Being a local business owner has some great advantages. I’ve recently been reading Killing Giants: 10 Strategies to Topple the Goliath in Your Industry. It got me thinking about a few marketing ideas you can implement as a local business owner to beat the competition.
1) Act like a local – understand what is important to those in your community. If your city is known for tourism and that’s important to the lifeblood of your community, make sure you communicate that you understand this as a lifelong resident of your community. Maybe your city’s history as a front leader in developing new technology is an important identity to your city so you want to be sure that you emphasize that you use the latest technology in your business and what the benefit of that is to your customers. Communicate on your website, in your consultations and other client touch points that you get what makes your city unique. You truly are a local business owner. You have the inside-track because you’re a local, not a fly by night start up who doesn’t care about your city. If you’re a photographer you can say you know the best places to get the best shots because you’re local. You know people. If you’re a event planner, use your connections to secure access to some of the city’s well-known sites for special events that are typically off limits. Use your localness to beat the competition if being local is something your customers value.
2) Choose easy words – If your local market can’t spell your name and they need to spell your name to find your business, that’s a problem! Consider choosing a different business name if yours is hard to spell or isn’t the familiar spelling most potential clients are accustomed to. That being said, if your business includes a family name that is very recognizable in your community then you likely don’t want or need to change.
3) Find the underserved and overserve them – Find those customers in your market who are underserved and create products and services for them. Don’t waste your time on those who already have options coming out of their ears. Finding them comes from truly knowing your market and what’s lacking. Your business can service a very specialized niche (for example, maybe you specialize in providing services to owners of 3 dogs or more, single moms or small business owners). Get specialized in your products and services for a market that isn’t being serviced. Figure out what you can develop to help them.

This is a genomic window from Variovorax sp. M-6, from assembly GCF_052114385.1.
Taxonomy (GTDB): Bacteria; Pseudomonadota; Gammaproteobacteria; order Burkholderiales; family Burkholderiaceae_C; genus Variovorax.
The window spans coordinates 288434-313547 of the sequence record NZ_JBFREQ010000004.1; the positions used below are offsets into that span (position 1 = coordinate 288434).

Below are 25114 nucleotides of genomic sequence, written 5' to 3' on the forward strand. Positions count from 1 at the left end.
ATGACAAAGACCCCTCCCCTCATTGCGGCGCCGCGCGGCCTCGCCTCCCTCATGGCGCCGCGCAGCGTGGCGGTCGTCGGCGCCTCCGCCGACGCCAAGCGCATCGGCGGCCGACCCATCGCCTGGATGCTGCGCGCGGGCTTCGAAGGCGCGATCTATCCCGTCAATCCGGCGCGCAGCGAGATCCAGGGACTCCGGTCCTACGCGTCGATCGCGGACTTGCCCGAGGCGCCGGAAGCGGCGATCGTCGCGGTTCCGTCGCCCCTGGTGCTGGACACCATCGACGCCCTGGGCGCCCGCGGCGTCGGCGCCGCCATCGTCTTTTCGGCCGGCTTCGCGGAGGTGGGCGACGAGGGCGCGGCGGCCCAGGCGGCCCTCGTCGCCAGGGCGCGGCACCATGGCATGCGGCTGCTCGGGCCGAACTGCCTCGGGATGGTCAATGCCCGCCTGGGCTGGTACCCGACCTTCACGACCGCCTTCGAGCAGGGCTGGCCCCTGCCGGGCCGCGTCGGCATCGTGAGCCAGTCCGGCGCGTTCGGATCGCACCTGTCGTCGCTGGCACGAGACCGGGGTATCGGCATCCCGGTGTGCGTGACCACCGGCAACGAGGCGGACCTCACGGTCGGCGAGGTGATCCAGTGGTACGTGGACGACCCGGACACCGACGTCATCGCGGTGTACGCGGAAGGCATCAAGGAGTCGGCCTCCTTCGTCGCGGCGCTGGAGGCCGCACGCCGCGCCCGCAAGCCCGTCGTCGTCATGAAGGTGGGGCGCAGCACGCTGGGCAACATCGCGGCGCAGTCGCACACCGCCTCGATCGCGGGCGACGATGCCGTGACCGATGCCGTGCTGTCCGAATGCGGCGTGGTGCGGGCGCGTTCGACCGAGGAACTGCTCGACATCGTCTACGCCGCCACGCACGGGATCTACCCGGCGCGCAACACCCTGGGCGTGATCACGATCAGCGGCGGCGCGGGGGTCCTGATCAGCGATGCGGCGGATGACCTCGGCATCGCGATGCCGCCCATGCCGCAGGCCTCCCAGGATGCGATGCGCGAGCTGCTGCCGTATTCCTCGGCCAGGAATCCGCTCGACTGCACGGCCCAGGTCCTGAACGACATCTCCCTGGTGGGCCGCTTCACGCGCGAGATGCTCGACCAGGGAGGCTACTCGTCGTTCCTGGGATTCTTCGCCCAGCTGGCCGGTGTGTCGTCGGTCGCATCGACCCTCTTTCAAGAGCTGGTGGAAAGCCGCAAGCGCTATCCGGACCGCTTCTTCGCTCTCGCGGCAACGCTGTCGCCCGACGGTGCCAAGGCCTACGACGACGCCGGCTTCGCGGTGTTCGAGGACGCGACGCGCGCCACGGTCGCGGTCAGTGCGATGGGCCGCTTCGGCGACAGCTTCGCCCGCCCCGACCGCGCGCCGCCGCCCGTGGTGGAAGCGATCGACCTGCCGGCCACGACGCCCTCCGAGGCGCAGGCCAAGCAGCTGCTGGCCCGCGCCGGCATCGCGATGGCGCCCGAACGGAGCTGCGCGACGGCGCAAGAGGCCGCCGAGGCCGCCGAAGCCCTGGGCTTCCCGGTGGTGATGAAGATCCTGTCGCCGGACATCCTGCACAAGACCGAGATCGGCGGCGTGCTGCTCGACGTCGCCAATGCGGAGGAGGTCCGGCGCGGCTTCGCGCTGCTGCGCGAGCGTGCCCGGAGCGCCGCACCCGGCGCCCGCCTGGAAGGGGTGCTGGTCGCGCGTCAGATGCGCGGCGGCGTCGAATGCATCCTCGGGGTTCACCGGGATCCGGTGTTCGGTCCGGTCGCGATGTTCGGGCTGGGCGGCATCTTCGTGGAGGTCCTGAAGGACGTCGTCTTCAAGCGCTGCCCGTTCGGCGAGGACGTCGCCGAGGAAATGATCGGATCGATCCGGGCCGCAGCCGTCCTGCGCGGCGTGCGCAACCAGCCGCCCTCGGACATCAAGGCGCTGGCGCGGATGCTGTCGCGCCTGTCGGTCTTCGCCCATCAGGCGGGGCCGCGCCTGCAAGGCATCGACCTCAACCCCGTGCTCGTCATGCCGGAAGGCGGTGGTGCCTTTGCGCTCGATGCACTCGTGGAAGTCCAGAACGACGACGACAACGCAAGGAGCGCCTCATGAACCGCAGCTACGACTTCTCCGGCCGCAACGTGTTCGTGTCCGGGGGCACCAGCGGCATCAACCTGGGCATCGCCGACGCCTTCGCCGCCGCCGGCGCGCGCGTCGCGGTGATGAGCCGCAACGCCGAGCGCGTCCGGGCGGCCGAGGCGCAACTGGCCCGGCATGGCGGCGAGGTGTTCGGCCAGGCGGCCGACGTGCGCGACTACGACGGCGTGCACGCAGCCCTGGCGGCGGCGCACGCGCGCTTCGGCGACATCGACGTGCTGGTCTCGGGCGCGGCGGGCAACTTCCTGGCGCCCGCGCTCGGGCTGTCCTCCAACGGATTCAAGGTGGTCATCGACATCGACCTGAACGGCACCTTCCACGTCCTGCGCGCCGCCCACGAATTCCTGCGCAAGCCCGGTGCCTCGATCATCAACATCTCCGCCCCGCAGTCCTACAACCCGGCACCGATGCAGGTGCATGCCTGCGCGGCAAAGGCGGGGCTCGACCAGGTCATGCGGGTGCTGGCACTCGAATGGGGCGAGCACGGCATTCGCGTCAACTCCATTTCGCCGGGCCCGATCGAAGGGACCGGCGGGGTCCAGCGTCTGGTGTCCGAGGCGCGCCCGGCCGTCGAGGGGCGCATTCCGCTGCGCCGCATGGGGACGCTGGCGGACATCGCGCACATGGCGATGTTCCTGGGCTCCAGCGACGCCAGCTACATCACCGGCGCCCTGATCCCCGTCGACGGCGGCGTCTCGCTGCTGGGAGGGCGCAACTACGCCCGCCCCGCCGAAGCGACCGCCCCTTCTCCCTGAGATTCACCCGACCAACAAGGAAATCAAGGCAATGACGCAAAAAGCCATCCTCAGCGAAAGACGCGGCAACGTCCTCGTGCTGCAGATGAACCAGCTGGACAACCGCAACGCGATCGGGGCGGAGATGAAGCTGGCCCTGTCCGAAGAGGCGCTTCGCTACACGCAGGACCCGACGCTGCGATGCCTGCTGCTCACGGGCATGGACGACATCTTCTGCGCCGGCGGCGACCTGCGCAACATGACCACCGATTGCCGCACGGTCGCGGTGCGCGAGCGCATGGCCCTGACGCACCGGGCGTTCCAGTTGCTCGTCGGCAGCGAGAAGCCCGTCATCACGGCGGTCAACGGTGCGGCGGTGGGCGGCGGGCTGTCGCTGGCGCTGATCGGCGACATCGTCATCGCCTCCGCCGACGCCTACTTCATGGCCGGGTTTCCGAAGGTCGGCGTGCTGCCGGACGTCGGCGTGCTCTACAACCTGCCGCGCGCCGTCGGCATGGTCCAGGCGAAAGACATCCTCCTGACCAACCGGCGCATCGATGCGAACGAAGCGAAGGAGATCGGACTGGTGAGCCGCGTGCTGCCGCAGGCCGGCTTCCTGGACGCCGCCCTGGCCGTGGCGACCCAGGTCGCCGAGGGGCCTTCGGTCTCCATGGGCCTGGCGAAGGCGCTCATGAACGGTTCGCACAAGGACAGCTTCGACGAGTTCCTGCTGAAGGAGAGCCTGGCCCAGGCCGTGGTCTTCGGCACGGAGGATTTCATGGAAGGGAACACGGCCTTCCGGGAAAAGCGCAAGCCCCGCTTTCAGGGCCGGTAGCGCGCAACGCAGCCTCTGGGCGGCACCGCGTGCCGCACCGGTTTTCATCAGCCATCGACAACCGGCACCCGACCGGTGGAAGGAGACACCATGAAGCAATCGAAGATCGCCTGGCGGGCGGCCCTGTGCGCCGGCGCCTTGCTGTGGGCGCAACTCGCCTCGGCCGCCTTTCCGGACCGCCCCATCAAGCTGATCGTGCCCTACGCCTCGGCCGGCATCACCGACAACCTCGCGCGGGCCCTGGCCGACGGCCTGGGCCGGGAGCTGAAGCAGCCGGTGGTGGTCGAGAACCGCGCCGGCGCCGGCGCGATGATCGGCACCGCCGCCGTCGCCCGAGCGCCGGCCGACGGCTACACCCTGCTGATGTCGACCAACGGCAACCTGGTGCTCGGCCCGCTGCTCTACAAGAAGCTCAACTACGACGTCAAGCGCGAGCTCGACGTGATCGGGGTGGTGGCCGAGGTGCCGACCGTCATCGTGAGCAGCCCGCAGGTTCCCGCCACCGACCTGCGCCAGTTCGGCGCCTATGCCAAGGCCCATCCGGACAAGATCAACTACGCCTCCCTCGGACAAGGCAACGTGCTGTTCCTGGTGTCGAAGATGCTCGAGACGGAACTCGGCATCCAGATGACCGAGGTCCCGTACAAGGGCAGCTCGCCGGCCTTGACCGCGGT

4) Stake out a position – Sam Adam’s uses the positioning “Sam Adams is not a beginner’s beer” to suggest that it’s the brand for the beer drinker with a more developed palate. Without disparaging beginner beer drinkers or even their own competition, this positioning helps them carve out a niche for who their product is right for. Get creative in how you position your services. Maybe your wedding photography is not for the traditional bride. Use words that connect with your target audience and immediately help them recognize that you are the one for them and not one of the many who are the ‘same old same old’ vying for their business.
Have you used any of these four ideas in your local business? How have they worked? And if you haven’t do you plan to? Share your story with us here.